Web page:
In late December and early January, hundreds of thousands of Cambodian garment workers joined a union-led strike calling for the minimum monthly wage to be raised to $160. The demonstrations were violently suppressed by military police, who killed at least four people and injured many others. Twenty-five men, including several union leaders and community activists, were arrested and imprisoned on Jan. 2 and 3—unjustly so, according to local civic groups.
The defendants were tried at Phnom Penh Municipal Court over five days in April and May for inciting violence during the strikes. Independent video footage taken by Cambodian journalists shows police instigating violence. The court convicted all defendants and issued sentences of up to four-and-a-half years before suspending the sentences and releasing the defendants on Friday.
Moeun Tola of the Phnom Penh-based nonprofit Community Legal Education Center, which frequently works with unions, said in a statement: “We are extremely happy that these men, who have become a symbol of the struggle of Cambodian workers to receive a minimum wage of $160, will be able to return to their families. However, it remains deeply disappointing that there has still been no justice for the dead and injured”—those who perished or sustained injuries during the bloody crackdown—“and that no attempts have been made to find or bring charges against those responsible.” To date, no members of the police or armed forces have been prosecuted for firing on unarmed civilians.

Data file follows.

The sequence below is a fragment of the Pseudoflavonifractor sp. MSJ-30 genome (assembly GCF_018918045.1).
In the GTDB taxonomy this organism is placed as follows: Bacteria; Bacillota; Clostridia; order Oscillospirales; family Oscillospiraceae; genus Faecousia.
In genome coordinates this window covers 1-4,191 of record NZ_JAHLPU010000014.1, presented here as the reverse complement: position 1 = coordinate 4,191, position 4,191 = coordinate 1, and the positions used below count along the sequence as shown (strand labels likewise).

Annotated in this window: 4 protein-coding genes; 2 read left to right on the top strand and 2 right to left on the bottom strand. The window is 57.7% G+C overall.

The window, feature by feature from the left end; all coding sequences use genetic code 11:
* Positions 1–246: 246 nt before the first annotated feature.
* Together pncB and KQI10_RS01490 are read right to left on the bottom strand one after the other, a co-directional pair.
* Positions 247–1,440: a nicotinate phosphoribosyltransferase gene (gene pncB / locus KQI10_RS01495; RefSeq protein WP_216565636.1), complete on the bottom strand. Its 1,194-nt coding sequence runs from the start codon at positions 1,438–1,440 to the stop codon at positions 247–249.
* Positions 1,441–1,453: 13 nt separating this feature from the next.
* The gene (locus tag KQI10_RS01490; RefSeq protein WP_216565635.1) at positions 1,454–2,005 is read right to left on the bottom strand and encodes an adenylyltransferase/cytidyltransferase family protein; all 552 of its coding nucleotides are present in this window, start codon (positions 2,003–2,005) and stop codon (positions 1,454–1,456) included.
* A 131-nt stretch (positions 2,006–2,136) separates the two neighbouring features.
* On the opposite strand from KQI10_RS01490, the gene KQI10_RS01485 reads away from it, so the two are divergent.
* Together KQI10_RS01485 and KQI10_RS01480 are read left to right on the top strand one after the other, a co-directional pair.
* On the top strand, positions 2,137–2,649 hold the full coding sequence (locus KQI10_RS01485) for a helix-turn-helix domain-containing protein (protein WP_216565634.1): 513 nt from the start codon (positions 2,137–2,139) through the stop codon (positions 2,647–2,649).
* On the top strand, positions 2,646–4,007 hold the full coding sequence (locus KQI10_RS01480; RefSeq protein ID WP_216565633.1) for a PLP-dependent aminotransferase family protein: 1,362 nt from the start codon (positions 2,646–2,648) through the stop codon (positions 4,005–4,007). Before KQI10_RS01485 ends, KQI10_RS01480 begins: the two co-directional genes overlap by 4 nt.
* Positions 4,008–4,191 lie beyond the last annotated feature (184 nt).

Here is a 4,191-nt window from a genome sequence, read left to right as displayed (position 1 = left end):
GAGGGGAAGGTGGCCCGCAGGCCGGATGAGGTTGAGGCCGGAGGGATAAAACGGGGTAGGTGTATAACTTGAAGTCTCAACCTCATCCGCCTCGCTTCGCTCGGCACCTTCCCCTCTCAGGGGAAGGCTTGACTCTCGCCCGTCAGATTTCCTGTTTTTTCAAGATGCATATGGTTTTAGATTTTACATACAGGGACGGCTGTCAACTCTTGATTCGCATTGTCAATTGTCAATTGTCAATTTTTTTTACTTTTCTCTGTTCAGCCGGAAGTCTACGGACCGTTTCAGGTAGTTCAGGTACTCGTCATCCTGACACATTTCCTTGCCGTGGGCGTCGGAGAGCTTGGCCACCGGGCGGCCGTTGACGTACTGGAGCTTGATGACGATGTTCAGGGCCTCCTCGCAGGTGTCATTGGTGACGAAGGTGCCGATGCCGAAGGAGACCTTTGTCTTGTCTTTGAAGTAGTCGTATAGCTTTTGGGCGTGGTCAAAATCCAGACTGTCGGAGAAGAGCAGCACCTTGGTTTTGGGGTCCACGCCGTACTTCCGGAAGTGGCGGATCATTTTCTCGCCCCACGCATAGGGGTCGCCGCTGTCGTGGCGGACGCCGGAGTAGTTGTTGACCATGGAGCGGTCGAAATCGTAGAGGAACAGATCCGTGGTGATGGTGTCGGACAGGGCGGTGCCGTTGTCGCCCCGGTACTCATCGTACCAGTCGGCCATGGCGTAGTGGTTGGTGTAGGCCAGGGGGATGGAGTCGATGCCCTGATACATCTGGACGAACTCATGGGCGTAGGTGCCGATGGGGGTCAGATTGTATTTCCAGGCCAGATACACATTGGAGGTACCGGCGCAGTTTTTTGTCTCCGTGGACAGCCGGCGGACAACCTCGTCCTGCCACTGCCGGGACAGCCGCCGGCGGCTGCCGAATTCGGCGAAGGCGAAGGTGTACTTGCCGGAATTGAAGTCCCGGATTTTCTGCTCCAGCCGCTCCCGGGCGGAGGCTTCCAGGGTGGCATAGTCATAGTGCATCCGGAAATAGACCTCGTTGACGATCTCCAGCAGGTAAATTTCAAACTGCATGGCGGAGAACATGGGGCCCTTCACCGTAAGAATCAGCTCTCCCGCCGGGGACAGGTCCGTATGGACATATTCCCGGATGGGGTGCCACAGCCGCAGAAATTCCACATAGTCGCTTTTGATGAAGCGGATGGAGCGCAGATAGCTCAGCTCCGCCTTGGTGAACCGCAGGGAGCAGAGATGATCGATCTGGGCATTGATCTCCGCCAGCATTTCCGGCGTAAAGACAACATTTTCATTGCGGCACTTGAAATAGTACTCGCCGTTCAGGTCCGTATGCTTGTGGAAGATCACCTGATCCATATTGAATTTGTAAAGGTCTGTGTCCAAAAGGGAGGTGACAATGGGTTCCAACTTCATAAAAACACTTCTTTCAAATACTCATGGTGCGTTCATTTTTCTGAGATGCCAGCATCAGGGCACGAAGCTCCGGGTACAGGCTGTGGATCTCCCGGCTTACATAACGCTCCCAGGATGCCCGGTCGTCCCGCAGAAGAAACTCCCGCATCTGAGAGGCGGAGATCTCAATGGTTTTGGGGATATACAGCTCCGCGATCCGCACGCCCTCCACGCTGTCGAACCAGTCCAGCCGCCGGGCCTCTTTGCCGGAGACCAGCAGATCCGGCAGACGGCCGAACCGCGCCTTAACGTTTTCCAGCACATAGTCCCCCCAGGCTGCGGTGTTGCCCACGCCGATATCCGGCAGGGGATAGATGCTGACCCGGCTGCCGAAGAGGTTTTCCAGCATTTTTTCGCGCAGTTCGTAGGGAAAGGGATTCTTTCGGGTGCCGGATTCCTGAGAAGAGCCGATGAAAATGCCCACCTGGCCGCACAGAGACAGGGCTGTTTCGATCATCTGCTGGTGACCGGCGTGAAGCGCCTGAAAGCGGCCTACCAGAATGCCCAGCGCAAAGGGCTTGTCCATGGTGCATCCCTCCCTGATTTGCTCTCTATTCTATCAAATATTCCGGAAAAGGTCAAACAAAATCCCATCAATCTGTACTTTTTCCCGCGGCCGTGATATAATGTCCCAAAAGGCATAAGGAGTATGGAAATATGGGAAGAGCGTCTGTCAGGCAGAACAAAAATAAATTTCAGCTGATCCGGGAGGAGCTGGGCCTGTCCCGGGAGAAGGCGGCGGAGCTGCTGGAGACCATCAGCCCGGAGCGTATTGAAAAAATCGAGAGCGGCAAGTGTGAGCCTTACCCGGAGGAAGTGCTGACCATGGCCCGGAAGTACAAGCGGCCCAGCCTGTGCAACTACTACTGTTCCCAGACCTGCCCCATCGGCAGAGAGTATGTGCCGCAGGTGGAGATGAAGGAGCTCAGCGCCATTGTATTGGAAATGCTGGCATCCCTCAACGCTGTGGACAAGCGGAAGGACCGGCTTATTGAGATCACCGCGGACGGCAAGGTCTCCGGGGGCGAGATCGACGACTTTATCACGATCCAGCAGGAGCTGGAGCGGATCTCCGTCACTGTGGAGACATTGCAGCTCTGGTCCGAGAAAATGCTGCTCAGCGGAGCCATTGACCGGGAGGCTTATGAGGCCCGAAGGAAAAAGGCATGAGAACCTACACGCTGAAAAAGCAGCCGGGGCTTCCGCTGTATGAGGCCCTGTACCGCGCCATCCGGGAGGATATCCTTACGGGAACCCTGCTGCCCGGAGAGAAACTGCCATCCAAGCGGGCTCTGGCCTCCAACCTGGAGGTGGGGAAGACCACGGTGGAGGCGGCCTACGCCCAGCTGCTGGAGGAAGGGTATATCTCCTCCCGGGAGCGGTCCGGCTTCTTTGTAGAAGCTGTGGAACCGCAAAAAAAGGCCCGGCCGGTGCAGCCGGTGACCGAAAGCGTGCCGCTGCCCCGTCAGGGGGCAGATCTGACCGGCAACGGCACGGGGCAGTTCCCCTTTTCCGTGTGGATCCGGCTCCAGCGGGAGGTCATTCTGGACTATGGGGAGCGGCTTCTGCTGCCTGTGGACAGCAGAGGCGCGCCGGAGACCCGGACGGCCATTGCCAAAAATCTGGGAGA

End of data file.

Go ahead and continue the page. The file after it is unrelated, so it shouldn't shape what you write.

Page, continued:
In a country where all major TV stations are controlled by the government, the nonprofit Cambodian League for the Promotion and Defense of Human Rights carried live updates from the trial on its website. The rallying call of “Free the 23” (two defendants with severe injuries were released earlier for medical reasons) became a popular slogan at other strikes and protests this spring as well as outside the courthouse.
Even in the face of violence, activists continue campaigning to raise Cambodia’s minimum wage and improve conditions for garment workers. The Garment Manufacturers Association of Cambodia, which represents factory owners, contends that higher salaries could make the country less competitive. Cambodia’s fast-growing textile sector has benefited from rising wages in nearby China.
Earlier this week, representatives from several major international brands, including Gap, Puma, and Levi Strauss, met with government representatives in Phnom Penh. According to IndustriALL Global Union, a Switzerland-based labor group that was allowed to observe the talks, at least some of the brands said they would consider absorbing higher factory costs if the minimum wage was raised.